tagHow ToHow I Could Enjoy Literotica

How I Could Enjoy Literotica


Ever since I discovered the Internet, and specifically Wikipedia, I've been unable to restrain my compulsion to seek out large amounts of useless information on whatever subject happens to catch my fancy at any given moment. One of the many, many topics I have an odd curiosity about is porn versions of so-called 'straight' entertainment.

I had already been privy to the fact that a porn actress going by the name Krysti Myst had done an entire series of films in which she went by the name, 'Buffy' and the thought suddenly popped into my head, "I bet Wikipedia will know if one of those films is a Buffy the Vampire Slayer parody!"

Well, it turned out they had an entire page devoted to erotic versions of Buffy (a page which no longer exists, by the way), and one of them, improbably enough, was a story on Literotica entitled, "Buffy the She-Male Vampire Slayer." How could I resist? Of course, any time information like that gets posted on Wikipedia, it will almost certainly be tagged for failure to meet notability criteria, which is a shame, because the mere existence of a story with such a title I found damn entertaining, and therefore notable.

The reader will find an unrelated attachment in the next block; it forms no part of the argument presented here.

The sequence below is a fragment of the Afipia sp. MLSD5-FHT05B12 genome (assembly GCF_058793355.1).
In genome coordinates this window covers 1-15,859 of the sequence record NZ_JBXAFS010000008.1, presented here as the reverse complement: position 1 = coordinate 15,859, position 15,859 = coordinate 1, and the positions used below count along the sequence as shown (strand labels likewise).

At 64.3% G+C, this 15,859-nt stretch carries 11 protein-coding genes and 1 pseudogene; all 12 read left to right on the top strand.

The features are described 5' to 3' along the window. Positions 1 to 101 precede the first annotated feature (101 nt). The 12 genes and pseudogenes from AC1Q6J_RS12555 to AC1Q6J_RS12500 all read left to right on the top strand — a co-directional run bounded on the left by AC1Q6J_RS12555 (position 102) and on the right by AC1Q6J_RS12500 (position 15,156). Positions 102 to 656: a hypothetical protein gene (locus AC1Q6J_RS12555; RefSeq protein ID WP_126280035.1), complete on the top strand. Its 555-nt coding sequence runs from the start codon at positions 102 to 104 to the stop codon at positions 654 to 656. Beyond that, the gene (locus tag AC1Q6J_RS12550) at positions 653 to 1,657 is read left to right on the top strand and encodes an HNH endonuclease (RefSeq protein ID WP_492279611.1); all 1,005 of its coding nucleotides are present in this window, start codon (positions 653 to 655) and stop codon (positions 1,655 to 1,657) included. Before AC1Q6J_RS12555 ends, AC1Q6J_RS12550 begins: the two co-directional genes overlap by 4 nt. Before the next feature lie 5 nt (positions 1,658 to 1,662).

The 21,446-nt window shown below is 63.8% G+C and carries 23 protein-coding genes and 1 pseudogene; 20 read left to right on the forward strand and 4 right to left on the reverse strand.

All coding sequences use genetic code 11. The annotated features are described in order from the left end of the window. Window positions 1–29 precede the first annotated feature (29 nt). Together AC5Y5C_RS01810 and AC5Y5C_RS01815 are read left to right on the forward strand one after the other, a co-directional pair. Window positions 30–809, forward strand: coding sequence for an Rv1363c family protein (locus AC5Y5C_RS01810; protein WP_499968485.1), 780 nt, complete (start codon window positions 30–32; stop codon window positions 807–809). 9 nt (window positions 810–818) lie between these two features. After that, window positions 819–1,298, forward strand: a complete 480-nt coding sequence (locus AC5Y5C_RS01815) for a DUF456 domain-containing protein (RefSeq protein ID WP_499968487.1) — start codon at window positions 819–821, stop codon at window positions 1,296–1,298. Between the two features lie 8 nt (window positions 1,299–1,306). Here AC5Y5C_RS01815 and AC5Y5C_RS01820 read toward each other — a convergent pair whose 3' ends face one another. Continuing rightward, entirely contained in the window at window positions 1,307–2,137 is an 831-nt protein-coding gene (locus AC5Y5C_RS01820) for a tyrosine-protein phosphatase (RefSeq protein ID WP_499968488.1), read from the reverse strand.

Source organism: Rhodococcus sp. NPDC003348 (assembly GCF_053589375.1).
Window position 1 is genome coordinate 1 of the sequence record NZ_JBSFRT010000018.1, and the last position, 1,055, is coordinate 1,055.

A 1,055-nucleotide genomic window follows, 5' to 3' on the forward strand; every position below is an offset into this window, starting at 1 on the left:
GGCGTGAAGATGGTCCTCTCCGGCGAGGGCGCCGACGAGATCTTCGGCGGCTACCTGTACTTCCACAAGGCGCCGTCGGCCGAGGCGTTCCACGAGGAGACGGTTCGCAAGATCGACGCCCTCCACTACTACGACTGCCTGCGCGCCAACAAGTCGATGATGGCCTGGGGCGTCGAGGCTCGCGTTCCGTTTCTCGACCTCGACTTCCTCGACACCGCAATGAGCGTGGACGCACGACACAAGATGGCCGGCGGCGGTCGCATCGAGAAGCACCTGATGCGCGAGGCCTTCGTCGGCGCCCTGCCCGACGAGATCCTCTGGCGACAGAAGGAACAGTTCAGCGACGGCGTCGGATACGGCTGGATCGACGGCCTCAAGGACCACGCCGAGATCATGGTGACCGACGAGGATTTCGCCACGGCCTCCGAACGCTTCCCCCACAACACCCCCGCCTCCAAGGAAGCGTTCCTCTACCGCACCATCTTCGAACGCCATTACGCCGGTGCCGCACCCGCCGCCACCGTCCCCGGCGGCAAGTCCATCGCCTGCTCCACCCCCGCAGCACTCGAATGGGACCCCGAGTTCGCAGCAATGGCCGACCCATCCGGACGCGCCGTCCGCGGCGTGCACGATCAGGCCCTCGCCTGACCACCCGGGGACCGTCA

I should add that I have always enjoyed written erotica as soon as I was aware of it. For a bookworm like me, it was almost inevitable that my first exposure to explicit sexual material would be in the form of the written word. After all, even Playboy was behind the counter and strictly for adults, and my parent's taste in magazines leaned towards Reader's Digest and Christianity Today (although they've loosened up a lot, to be fair).